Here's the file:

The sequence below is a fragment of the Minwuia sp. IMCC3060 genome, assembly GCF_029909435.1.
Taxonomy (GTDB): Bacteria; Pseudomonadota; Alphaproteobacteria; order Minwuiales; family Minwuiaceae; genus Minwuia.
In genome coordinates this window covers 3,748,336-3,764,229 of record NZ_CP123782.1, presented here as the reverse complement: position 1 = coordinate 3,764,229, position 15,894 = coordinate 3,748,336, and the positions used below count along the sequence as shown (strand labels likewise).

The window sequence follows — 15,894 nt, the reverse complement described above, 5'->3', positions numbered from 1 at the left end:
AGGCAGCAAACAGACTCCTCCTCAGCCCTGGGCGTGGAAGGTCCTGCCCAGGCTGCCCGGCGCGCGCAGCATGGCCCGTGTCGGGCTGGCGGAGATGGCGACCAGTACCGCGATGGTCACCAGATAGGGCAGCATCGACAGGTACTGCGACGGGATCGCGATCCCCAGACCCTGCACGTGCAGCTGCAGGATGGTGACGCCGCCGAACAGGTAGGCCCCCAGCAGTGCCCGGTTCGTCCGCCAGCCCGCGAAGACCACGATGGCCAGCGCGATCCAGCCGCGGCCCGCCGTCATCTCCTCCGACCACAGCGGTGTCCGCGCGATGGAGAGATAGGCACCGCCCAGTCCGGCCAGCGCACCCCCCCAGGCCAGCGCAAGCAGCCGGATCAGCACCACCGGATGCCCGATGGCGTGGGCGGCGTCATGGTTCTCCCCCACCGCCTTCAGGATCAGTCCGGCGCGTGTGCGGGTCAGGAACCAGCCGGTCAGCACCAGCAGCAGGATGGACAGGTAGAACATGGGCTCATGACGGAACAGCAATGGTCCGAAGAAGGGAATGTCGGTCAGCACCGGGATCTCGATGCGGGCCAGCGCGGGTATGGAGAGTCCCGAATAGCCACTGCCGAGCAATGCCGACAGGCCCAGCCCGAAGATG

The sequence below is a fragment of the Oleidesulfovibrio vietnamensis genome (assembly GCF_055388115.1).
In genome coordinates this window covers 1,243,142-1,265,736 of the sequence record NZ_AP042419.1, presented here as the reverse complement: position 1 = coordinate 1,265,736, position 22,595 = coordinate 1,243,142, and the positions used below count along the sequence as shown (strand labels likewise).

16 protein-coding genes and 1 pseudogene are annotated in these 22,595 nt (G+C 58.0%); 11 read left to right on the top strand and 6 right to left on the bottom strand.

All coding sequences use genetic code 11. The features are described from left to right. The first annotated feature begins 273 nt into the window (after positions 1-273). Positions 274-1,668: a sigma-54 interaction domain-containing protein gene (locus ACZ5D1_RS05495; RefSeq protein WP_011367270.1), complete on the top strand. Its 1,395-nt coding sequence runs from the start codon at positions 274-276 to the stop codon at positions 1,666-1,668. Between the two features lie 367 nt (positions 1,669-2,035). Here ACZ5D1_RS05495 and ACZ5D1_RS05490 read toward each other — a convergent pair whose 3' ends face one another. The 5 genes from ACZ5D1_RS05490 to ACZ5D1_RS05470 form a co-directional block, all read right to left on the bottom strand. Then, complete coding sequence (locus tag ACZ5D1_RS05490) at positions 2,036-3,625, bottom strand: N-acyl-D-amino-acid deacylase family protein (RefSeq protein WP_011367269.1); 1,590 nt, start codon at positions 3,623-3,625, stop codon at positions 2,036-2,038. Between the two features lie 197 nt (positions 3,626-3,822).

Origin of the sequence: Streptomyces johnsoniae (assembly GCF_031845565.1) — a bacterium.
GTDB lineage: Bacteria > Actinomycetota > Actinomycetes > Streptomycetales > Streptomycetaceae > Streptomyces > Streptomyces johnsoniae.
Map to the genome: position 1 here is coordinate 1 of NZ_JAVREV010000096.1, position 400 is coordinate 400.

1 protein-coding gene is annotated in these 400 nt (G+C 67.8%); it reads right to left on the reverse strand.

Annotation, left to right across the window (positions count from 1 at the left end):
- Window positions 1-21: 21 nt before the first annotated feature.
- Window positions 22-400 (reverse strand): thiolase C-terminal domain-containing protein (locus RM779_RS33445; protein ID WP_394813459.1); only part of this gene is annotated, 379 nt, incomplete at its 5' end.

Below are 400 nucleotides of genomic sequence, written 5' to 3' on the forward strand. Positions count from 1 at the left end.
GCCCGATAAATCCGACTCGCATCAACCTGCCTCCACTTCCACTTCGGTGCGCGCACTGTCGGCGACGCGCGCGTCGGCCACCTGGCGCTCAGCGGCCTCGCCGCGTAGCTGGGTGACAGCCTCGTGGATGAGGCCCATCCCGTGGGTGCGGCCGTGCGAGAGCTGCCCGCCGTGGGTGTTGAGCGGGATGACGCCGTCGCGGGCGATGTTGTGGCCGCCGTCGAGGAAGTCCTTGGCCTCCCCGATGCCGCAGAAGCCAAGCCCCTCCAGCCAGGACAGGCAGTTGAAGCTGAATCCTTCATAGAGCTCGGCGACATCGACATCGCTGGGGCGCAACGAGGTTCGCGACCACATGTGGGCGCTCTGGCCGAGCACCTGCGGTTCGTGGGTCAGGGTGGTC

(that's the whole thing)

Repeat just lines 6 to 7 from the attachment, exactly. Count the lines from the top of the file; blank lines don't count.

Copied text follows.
The sequence below is a fragment of the Oleidesulfovibrio vietnamensis genome (assembly GCF_055388115.1).
In genome coordinates this window covers 1,243,142-1,265,736 of the sequence record NZ_AP042419.1, presented here as the reverse complement: position 1 = coordinate 1,265,736, position 22,595 = coordinate 1,243,142, and the positions used below count along the sequence as shown (strand labels likewise).